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Treatment of Muscle Contraction Disease in Cats

The treatment plan for a cat with myoclonus varies from one case to another, as this disease can be caused by underlying health problems or for idiopathic reasons. Antibiotics are commonly prescribed to patients with bacterial infections causing the feline to display involuntary contractions, whereas viral infections are treated with fluid therapy and other medications. Inflammatory medications may also be prescribed to those felines experiencing swelling on the brain or spinal column. The most appropriate form of treatment cannot officially be established without the examination of a licensed veterinarian.

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Recovery of Muscle Contraction Disease in Cats

The prognosis for muscle contraction disease caused by an underlying infection or medication use is relatively good. The muscle contractions usually seize or become less frequent after a cat has received veterinary treatment. Felines born with the condition do not have the best long-term prognosis, as there is no definitive treatment or cure for the disease by itself. Your veterinarian may alter your cat’s diet and perhaps suggest supplementation. He or she may also recommend keeping your cat’s stress levels down to reduce the chance of active myoclonus from occurring.

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Muscle Contraction Disease Average Cost

From 480 quotes ranging from $200 - $3,000

Average Cost

$800

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Muscle Contraction Disease Questions and Advice from Veterinary Professionals

Need pet health advice? Ask a vet

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Ask a Vet

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Fluffy

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Cat

dog-age-icon

13 Years

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Moderate severity

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0 found helpful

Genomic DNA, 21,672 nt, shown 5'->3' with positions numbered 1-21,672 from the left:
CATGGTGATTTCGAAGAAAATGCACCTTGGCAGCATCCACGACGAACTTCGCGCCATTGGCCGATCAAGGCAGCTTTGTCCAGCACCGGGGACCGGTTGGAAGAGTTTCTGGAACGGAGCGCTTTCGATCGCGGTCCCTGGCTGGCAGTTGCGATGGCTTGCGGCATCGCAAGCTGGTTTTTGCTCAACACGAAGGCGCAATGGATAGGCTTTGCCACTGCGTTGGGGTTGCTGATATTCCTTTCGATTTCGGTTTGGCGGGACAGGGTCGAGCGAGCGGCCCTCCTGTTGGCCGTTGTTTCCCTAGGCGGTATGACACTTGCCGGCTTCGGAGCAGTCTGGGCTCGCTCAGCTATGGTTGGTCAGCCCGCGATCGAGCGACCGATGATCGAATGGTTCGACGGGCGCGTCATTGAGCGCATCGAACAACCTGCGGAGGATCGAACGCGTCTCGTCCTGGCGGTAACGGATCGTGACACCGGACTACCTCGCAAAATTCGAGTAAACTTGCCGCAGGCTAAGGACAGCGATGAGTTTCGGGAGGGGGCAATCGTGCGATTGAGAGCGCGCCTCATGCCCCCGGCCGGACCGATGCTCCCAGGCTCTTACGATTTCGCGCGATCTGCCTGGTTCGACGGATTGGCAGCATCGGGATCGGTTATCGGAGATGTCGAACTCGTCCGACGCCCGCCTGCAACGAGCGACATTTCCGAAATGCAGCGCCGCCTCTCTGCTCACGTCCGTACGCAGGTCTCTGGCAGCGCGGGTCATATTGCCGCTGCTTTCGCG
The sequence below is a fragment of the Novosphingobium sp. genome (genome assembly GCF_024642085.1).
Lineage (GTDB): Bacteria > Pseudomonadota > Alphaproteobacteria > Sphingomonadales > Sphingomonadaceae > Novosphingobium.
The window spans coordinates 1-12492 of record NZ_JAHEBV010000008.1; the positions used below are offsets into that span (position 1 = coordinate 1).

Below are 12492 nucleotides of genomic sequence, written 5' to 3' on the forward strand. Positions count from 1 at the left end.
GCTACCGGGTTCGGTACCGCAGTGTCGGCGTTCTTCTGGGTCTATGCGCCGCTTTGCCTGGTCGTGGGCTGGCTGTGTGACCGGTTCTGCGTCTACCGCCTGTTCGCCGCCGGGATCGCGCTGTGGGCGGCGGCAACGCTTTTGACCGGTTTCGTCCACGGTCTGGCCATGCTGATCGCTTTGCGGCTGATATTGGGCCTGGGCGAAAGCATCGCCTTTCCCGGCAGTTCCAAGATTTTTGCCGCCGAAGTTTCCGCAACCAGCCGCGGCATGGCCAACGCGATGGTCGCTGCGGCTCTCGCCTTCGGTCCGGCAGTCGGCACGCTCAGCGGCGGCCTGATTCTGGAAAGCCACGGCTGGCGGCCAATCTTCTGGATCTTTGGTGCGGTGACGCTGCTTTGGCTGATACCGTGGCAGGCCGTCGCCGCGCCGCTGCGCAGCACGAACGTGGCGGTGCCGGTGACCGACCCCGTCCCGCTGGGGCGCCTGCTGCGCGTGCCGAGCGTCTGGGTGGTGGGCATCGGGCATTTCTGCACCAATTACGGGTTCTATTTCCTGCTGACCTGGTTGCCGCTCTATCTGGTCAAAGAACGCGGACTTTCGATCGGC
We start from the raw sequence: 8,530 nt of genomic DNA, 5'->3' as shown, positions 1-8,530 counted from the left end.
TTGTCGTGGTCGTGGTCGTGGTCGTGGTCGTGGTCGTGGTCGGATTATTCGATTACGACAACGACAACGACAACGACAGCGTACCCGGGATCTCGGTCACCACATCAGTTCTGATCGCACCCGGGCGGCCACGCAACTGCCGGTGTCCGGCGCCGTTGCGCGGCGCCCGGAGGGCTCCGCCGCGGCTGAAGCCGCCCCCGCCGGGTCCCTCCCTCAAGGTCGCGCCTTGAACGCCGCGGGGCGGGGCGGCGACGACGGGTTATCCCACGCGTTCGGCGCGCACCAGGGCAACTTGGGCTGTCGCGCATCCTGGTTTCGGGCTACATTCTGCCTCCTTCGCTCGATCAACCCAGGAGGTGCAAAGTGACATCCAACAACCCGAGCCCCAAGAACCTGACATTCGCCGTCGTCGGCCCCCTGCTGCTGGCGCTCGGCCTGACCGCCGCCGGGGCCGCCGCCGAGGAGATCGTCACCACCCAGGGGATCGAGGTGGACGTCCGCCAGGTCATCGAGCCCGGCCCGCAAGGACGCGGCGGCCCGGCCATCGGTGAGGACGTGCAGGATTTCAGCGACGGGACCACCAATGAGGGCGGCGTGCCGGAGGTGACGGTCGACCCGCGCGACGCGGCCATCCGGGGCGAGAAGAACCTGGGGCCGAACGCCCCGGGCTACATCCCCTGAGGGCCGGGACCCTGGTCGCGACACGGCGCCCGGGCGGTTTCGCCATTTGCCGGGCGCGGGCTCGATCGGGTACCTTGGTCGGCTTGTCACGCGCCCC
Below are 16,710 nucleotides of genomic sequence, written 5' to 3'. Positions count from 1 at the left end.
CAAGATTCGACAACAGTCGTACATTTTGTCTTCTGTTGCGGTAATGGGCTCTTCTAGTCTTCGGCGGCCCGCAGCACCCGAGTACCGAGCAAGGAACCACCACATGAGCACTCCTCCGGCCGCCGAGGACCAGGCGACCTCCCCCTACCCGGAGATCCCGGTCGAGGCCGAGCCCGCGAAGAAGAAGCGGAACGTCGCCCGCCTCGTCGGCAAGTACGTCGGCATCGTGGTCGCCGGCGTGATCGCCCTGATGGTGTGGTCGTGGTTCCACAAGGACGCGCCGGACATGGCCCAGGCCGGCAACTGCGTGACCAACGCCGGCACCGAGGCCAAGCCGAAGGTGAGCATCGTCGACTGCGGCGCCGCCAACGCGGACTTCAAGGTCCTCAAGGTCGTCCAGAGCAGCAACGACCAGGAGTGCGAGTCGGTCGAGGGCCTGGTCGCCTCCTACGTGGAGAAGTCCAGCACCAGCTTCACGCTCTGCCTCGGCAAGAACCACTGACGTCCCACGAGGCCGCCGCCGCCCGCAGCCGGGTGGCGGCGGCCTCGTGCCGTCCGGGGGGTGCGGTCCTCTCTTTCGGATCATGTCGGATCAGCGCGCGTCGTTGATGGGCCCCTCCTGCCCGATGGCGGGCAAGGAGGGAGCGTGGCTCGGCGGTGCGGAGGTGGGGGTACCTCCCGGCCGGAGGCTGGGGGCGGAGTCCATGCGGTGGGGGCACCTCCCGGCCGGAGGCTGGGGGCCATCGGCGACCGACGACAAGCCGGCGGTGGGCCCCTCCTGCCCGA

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Moderate severity

Has Symptoms

Muscle Tightening

I have a 13 year old female feline. I took her to the vet and they noted her from k-nine was missing, blood work came back looking great and she was over all healthy. I took her in because I feared she had seizures, he ruled those out and gave seizure medicine to try if I wanted and an antibiotic for her. I have noticed the only time she has any issues is when she is cleaning herself. Her muscles almost seize up for 5-10 seconds and she is fine. Tonight it took a few seconds for her back leg to unlock. But she is not dazed out, no drooling or confusion. She is an indoor/outdoor cat, not exposed to anything new, no other cats around, one dog who’s been in home for around 3 years. The only time it happens is when she is bathing herself, across the back side.

Aug. 26, 2018

Fluffy's Owner

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0 Recommendations

Generally I don’t like the use of daily seizure medication unless and animal has a history of regular seizures; the symptoms you’re describing may be just from old age and muscles being stiff or spasming when stretched. I would keep an eye on Fluffy and follow up with your Veterinarian if there is no improvement. Regards Dr Callum Turner DVM

Aug. 26, 2018

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Missy

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TORTOISE shell

dog-age-icon

6 Years

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Fair severity

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0 found helpful

pill-rating-filledpill-rating-filledpill-rating-filledpill-rating-filledpill-rating-filled